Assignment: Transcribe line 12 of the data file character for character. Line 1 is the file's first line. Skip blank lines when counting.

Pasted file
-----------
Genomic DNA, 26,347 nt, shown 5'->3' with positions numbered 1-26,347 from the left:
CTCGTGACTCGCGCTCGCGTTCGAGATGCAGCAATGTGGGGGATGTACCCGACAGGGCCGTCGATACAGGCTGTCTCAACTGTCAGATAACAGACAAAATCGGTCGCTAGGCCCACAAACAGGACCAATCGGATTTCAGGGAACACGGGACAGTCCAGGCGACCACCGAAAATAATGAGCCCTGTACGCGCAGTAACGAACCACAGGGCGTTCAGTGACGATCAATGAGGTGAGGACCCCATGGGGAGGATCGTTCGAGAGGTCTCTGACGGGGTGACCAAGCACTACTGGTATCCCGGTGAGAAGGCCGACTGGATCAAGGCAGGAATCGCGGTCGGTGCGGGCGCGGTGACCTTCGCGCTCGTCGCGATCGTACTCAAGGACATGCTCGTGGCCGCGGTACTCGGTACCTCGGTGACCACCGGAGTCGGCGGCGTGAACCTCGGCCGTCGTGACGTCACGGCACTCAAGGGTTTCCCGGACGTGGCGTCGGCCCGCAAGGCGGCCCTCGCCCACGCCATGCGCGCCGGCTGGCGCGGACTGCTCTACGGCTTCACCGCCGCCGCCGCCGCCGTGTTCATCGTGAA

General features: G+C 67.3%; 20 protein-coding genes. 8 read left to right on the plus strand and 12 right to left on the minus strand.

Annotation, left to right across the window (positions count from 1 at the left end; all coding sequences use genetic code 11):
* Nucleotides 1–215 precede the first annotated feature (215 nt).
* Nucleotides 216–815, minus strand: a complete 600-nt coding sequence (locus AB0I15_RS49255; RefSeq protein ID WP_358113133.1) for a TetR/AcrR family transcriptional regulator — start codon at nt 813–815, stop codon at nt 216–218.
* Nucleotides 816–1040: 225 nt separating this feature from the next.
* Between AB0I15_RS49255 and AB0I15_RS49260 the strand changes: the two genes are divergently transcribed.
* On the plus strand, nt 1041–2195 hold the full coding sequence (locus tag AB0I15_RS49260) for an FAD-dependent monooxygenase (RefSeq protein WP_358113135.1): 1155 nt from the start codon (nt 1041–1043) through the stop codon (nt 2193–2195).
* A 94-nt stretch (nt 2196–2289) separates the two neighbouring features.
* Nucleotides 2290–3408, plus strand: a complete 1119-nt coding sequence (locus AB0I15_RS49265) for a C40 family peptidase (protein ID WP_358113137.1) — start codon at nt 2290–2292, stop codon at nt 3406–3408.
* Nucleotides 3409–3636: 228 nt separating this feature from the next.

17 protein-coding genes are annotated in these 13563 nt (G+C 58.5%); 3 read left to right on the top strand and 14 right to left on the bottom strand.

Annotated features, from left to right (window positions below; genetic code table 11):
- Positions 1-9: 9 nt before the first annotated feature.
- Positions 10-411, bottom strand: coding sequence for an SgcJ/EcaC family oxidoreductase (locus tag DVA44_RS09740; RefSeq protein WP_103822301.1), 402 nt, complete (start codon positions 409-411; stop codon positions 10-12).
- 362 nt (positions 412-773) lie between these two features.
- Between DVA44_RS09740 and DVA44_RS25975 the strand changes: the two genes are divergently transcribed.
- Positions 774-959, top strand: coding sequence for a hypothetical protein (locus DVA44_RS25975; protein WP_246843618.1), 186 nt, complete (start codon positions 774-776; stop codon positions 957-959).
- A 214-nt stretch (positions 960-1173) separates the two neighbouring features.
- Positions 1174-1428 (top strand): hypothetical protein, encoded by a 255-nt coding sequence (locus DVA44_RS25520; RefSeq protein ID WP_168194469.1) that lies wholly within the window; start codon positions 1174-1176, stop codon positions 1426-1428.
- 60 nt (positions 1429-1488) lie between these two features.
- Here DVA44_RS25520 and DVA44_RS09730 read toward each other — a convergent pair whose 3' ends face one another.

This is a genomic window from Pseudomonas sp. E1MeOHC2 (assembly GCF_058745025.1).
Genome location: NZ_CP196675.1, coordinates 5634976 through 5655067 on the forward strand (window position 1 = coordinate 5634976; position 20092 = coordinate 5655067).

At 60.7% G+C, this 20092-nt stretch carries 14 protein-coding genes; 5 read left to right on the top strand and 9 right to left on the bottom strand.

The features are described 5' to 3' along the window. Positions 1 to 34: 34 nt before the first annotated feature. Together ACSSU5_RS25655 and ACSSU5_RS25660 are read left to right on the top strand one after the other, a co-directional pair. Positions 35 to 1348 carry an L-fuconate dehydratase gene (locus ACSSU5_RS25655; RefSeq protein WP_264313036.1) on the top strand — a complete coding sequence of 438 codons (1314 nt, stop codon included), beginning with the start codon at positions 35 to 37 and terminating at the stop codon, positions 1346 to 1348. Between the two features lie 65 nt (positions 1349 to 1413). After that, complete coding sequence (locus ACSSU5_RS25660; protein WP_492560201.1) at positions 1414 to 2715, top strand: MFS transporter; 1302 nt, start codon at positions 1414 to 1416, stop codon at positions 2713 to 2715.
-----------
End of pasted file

* Nucleotides 3409–3636: 228 nt separating this feature from the next.